Several hundred years ago, the Tohono O’odham American Indians farmed more than 18,000 acres in southern Arizona along the Gila and Salt rivers.
The plant: Several hundred years ago, the Tohono O’odham American Indians farmed more than 18,000 acres in southern Arizona along the Gila and Salt rivers. The Tohono O’odhams were wonderfully skilled at growing to take advantage of seasonal monsoon rain, and they placed their farms near the mouths of large washes. Each rain would deliver to their fields bits of animal droppings and nitrogen-rich organic matter from legume trees (paloverde, ironwood and mesquite), providing a steady supply of natural fertilizer. They cultivated fields of squash, beans, corn and a wonderful little onion known as i’itoi, introduced by Spaniards in 1699.
|ILLUSTRATION BY GABRIEL UTASI, TRIBUNE|
The i’itoi is believed to be named after the spirit i’itoi, which lives at the top of the Baboquivari Peak, a sacred mountain of the O’odham people near Ajo. This bunching onion has been cultivated over the past 300 years to thrive in our low desert. It is virtually unknown in mainstream gardening and has been “red-listed” by the slow food movement as one of America’s endangered foods. I first learned about this onion from Frank Martin, one of our Valley’s best growers of American Indian food crops. One taste of this onion and I was over the moon — I couldn’t believe the flavor. When Frank told me it produces almost all year long, I knew I had found a botanical gem.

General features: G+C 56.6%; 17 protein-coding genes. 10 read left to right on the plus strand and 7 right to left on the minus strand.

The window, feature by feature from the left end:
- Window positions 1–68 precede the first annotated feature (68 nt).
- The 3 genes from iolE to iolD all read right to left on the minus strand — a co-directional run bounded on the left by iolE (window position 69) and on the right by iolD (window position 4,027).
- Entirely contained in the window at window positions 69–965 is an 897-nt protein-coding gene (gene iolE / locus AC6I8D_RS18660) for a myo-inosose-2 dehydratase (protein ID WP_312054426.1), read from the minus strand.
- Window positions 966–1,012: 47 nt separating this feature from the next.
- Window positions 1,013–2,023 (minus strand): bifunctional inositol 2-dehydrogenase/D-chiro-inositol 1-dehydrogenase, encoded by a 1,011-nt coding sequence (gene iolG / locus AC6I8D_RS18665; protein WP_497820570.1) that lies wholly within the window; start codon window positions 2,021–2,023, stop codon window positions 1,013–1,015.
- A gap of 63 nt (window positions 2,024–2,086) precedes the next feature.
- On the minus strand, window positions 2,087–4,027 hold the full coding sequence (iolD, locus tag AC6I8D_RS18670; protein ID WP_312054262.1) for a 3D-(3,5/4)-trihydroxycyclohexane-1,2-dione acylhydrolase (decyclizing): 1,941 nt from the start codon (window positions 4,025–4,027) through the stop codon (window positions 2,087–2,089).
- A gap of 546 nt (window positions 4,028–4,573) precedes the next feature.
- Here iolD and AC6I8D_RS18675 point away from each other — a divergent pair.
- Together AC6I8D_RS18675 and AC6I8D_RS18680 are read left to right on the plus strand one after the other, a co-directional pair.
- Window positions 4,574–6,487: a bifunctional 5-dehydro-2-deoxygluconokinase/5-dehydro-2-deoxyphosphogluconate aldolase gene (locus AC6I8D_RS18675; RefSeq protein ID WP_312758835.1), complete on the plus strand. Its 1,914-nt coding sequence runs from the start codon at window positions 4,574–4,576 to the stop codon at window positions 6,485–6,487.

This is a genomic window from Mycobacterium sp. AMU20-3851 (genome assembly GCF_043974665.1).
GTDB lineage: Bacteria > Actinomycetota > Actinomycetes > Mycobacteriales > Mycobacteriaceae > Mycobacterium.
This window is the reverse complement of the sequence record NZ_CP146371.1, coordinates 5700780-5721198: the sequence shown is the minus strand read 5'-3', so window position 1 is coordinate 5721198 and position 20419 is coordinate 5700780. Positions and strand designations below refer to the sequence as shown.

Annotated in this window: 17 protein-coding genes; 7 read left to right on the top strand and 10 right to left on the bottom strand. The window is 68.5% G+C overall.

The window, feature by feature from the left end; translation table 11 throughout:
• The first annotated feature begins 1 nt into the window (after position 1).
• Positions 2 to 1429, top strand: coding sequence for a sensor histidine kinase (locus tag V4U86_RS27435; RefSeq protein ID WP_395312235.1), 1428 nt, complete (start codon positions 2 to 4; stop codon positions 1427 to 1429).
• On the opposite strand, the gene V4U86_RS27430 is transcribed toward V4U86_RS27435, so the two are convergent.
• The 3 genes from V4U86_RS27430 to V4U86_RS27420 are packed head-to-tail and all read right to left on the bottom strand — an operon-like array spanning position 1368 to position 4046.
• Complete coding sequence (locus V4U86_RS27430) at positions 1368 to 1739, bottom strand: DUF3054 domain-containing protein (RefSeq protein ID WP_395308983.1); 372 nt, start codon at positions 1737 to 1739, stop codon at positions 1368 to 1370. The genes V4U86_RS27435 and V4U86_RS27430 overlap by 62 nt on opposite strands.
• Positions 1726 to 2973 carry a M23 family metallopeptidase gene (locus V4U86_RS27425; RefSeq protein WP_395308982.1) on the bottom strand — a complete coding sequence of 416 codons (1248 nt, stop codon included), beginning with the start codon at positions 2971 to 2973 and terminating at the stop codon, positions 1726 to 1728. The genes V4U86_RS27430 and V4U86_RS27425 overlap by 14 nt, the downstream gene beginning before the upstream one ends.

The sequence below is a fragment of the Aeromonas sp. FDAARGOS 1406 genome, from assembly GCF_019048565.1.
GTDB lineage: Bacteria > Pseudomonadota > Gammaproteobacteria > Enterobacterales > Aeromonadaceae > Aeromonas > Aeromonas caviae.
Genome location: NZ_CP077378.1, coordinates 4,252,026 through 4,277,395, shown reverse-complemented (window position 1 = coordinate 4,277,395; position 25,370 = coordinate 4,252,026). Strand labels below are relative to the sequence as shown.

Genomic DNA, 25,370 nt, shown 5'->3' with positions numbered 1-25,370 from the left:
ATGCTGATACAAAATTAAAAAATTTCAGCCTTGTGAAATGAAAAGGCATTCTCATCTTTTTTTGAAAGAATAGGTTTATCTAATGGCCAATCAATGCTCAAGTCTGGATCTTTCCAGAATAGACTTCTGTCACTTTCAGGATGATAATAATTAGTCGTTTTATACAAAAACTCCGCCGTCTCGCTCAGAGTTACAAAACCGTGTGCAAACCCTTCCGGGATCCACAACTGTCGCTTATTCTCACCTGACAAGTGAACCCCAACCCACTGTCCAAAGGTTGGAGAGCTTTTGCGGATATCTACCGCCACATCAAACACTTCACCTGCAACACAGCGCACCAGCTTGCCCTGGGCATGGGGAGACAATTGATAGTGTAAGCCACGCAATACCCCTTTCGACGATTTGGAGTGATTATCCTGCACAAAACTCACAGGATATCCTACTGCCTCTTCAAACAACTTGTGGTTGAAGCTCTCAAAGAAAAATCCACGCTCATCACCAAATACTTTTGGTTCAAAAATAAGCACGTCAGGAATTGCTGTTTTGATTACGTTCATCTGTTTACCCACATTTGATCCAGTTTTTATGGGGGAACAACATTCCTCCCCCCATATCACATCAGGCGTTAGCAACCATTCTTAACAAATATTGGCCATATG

Maintenance: After your i’itois have established a nice mound of growth, begin harvesting the green stems. Stems may die back in the summer sun, but monsoon rain will make them sprout again. Harvest the shallot-sized onions as you need them, but be sure to leave some behind so you can enjoy more later. If a clump becomes a bit too large, share the bulbs with friends or transplant portions to other areas of your garden.
Growing guide: Full sun exposure
Cultural notes: Above the ground, the i’itoi onion looks like a bunch of scallions or large chives, and its deep green stems are sturdy and full of robust flavor.
Underground, it can produce up to 120 shallot-sized onions in a single season. Plant bulbs or transplants in early fall or early spring. Prepare soil for vegetable gardening. Be patient: The i’itoi can take three to six months to mature. More drought-tolerant than most onions, the i’itoi uses about a third less water. Plant it with chamomile, beets, leeks, lettuce, roses, strawberries and tomatoes. Avoid planting the i’itoi near peas, beans or eggplant.
Barn Goddess tips: In case you’re struggling with how to pronounce “i’itoi” as I did, just say “e-toy”— it is also sometimes referred to as Papago onion. You will not find it in most nurseries, but you can order bulbs from Native Seeds/SEARCH.